What part of it? There are 430 sets of lines. Did you mean "I will show you fear in a handful of dust"?

Link to comment
Share on other sites

QUOTE (HowItIs @ Jun 15 2012, 01:38 AM)
QUOTE (goose @ Jun 14 2012, 02:02 AM)
QUOTE (HowItIs @ Jun 13 2012, 04:03 AM)
QUOTE (goose @ Jun 12 2012, 04:14 PM)
QUOTE (t2s @ Jun 11 2012, 02:39 PM)
Rocinante, Don Quixote?

It was the name of Quixote's horse, and is aplay on the Spanish word for "nag", which is "rocin".

 

Regarding the Limelight Shakespeare quote, what play is it from and which character says it?

Right, both of you!

 

As You Like It, spoken by Jaques.

 

 

What French author & critic said: The more things change, the more they are the same? (which is often mistakenly accredited as a French proverb) Sung, of course, as plus ca change plus ca la meme chose.

I'll take a chance at a guess...

 

Jean Baptiste Alphonse Karr?

 

wink.gif

 

In "Lock and Key", Peart uses the lines

 

Behind the finer feelings-

This civilized veneer-

The heart of a lonely hunter

Guards a dangerous frontier

 

Edgar Rice Burroughs has been credited with popularizing the phrase

"the veneer of civilization". What character of his has the lonely hunter heart that may have inspired this line from Neil?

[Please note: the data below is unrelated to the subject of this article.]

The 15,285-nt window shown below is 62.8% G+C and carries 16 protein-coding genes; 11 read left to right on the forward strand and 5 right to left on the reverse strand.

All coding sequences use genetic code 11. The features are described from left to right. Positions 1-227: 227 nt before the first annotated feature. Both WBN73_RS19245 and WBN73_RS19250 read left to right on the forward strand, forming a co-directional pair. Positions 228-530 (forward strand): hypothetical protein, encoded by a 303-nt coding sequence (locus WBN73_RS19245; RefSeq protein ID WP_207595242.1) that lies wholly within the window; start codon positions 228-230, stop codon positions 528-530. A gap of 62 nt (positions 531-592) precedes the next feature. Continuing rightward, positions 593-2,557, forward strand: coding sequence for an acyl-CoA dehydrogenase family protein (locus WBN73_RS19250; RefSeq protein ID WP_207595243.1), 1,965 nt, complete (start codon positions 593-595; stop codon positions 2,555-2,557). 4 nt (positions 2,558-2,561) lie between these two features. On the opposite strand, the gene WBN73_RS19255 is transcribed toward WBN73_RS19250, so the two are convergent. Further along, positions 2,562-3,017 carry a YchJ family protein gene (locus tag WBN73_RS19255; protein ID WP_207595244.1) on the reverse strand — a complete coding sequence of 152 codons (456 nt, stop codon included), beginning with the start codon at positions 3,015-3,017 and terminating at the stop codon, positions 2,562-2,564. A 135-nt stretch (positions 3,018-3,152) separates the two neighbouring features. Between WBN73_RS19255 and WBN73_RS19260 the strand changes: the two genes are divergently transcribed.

Yes, indeed! Good guess. biggrin.gif

 

I'm not sure about a Burroughs character. I'd always thought it was a nod to Carson McCullers' The Heart Is A Lonely Hunter. confused13.gif

yes.gif Certainly. smile.gif

 

In addition to that, Tarzan is the Burroughs character I was referring to.

Link to comment
Share on other sites

QUOTE (goose @ Jun 13 2012, 12:14 AM)
QUOTE (t2s @ Jun 11 2012, 02:39 PM)
Rocinante, Don Quixote?

It was the name of Quixote's horse, and is aplay on the Spanish word for "nag", which is "rocin".

Rocinante was also the name of John Steinbeck's truck in his travelogue "Travels With Charley".

Link to comment
Share on other sites

QUOTE (ArrowSnake @ Jun 21 2012, 02:50 PM)
QUOTE (goose @ Jun 13 2012, 12:14 AM)
QUOTE (t2s @ Jun 11 2012, 02:39 PM)
Rocinante, Don Quixote?

It was the name of Quixote's horse, and is aplay on the Spanish word for "nag", which is "rocin".

Rocinante was also the name of John Steinbeck's truck in his travelogue "Travels With Charley".

Nice!

 

trink39.gif

Link to comment
Share on other sites

Create an account or sign in to comment

You need to be a member in order to leave a comment

Create an account

Sign up for a new account in our community. It's easy!

Register a new account

Sign in

Already have an account? Sign in here.

Sign In Now
 Share

  • Recently Browsing   0 members

    • No registered users viewing this page.
×
×
  • Create New...